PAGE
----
ALBANY, GA (WALB) - While many people are taking care of their homes and businesses, it’s also important to remember your mental health.
Hurricane survivors who previously had a history of depression, bipolar or anxiety may feel their symptoms exacerbated following the storm.
And those who do not have a history of mental health challenges may also feel affected after experiencing the tragedy or seeing the devastation.
Aspire Behavioral Health in Albany wants to help storm survivors cope and share their feelings during this time that may be difficult.
Aspire has a program called the Georgia Recovery Project that is funded by both FEMA and SAMHSA (a federal mental health service) which will provide crisis counselors in the communities Aspire serves all for free.
“Initially after a natural disaster such as Hurricane Michael, we just want to get our staff out in the community," said Babs Hall, Aspire Corporate Compliance Officer.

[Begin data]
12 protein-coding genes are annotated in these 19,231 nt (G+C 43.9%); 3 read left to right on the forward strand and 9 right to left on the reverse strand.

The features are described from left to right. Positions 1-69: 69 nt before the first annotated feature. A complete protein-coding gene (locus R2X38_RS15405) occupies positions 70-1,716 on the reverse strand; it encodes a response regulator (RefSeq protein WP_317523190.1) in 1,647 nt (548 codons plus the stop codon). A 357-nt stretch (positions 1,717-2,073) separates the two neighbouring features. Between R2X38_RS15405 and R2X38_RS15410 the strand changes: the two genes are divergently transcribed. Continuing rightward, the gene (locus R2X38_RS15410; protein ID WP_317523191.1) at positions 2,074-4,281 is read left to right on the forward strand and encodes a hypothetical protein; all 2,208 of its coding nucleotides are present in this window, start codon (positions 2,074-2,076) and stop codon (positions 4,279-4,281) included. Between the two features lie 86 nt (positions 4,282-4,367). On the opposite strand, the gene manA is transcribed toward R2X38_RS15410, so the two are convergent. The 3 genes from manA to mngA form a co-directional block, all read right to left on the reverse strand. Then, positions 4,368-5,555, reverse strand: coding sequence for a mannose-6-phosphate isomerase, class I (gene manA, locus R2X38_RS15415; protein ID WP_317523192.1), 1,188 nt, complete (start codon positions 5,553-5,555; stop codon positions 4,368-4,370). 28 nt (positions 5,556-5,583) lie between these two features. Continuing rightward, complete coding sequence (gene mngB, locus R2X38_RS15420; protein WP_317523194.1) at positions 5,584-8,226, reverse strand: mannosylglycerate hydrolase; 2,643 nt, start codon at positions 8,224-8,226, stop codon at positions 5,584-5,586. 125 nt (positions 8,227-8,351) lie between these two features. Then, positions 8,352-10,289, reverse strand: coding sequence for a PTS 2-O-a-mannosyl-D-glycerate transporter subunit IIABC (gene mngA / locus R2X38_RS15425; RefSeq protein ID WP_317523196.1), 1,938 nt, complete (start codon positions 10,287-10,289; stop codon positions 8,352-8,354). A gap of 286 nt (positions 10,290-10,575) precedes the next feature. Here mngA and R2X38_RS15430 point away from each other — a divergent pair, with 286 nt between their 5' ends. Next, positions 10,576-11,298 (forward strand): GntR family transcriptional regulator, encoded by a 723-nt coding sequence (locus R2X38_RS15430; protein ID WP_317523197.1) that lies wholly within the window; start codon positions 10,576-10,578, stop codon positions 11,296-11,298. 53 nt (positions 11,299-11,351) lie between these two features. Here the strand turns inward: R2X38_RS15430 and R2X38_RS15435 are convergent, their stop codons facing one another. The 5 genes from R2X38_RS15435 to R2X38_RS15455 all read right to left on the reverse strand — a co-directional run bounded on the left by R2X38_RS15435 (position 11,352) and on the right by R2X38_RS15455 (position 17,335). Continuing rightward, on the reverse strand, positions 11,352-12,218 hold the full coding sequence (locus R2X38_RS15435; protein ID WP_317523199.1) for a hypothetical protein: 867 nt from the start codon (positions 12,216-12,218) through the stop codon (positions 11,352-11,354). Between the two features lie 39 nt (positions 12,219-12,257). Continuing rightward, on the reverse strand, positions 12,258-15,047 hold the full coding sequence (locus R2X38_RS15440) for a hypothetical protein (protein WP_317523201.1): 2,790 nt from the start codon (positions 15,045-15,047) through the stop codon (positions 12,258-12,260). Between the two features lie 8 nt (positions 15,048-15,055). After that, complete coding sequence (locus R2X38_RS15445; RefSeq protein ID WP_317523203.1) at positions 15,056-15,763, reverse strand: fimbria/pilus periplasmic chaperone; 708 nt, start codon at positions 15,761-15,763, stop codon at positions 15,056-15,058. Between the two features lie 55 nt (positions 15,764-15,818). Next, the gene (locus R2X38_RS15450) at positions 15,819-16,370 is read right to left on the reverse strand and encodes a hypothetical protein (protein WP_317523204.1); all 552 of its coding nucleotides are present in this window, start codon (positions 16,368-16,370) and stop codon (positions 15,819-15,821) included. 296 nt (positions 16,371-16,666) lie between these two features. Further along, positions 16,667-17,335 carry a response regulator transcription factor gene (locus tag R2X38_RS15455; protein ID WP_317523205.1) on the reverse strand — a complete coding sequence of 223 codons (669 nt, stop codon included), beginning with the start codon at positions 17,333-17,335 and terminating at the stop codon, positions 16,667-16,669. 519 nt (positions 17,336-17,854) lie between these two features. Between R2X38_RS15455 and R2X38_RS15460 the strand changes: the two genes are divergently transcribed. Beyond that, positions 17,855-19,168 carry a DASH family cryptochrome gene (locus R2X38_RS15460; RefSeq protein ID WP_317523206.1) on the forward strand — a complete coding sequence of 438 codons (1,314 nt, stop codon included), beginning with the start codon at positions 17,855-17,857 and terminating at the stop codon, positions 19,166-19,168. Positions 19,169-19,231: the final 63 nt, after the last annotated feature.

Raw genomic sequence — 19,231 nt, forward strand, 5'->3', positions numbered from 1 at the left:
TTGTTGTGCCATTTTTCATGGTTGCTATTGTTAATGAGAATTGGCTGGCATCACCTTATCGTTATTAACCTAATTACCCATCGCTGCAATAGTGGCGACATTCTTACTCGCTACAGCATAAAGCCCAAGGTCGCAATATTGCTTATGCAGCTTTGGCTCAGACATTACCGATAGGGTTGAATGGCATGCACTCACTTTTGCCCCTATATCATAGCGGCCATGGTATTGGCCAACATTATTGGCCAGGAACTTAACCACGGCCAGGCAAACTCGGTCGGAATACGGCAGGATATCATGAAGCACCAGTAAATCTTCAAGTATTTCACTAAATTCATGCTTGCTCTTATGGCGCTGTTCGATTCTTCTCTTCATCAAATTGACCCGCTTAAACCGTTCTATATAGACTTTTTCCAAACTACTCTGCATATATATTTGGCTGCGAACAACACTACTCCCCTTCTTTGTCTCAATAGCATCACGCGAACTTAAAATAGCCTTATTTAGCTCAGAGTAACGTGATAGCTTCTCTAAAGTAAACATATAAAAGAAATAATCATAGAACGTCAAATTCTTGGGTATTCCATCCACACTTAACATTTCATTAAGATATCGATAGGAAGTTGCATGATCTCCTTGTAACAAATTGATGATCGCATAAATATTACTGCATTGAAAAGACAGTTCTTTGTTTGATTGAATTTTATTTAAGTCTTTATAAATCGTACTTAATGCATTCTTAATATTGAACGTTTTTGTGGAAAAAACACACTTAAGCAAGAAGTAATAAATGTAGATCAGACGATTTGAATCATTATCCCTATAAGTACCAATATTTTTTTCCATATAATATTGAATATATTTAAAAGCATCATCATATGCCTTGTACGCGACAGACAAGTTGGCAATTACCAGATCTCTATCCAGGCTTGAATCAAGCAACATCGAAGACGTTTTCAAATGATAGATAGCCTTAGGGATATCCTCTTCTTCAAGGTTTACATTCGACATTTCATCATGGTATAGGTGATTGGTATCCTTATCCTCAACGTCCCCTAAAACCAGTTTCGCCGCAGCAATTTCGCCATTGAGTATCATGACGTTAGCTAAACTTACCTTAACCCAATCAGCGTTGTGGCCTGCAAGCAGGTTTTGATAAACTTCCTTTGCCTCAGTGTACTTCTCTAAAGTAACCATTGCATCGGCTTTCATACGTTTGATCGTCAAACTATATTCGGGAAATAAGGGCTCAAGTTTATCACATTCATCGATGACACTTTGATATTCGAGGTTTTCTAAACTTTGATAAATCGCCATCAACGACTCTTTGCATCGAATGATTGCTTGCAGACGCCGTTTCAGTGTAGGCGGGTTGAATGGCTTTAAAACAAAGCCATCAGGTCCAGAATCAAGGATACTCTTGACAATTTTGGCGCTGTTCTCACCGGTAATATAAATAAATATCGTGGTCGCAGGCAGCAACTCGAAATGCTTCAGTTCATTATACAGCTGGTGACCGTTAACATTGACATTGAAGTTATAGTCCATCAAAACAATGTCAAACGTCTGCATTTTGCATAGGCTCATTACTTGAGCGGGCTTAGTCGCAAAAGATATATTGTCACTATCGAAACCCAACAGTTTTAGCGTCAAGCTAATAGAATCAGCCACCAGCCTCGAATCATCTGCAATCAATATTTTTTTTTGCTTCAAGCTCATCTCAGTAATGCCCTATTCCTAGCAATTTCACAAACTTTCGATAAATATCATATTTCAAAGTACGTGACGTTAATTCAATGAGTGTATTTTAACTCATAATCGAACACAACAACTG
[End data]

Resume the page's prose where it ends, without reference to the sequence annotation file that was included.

The purpose is to allow survivors to open up and share what they've been through.
Hall said Aspire staff had a table set up at the Disaster Recovery Center this weekend and said counselors saw about 300 people, a lot more than the January 2017 storms.
"So you are going to see [crisis counselors] go into businesses and they’ll be going to neighborhoods and homes that have been impacted. Literally boots on the ground, door to door, old fashioned outreach,” said Hall.
Crisis counselors will be in Baker, Calhoun, Dougherty, Early, Lee, Miller, Terrell and Worth Counties in the next couple weeks.
Hall said it’s normal to feel sad, anxious or nervous following the hurricane.
Some people may even have headaches, muscle tension, insomnia or nausea for days or weeks afterward.
If you are having difficulty coping, consider doing something positive like donating blood or volunteering.
You should also try to follow your usual daily routine as best as possible--rest, exercise, eat properly.
“One of the most helpful things people can do after they’ve been impacted by a natural disaster is be able to talk about what they’ve been through to talk with other people who have been through a similar situation, but also to talk with professionals.”
If you would like more information about the Georgia Recovery Project you can call 229-430-6037.
You can also call the Georgia Crisis & Access Line 1-800-715-4225.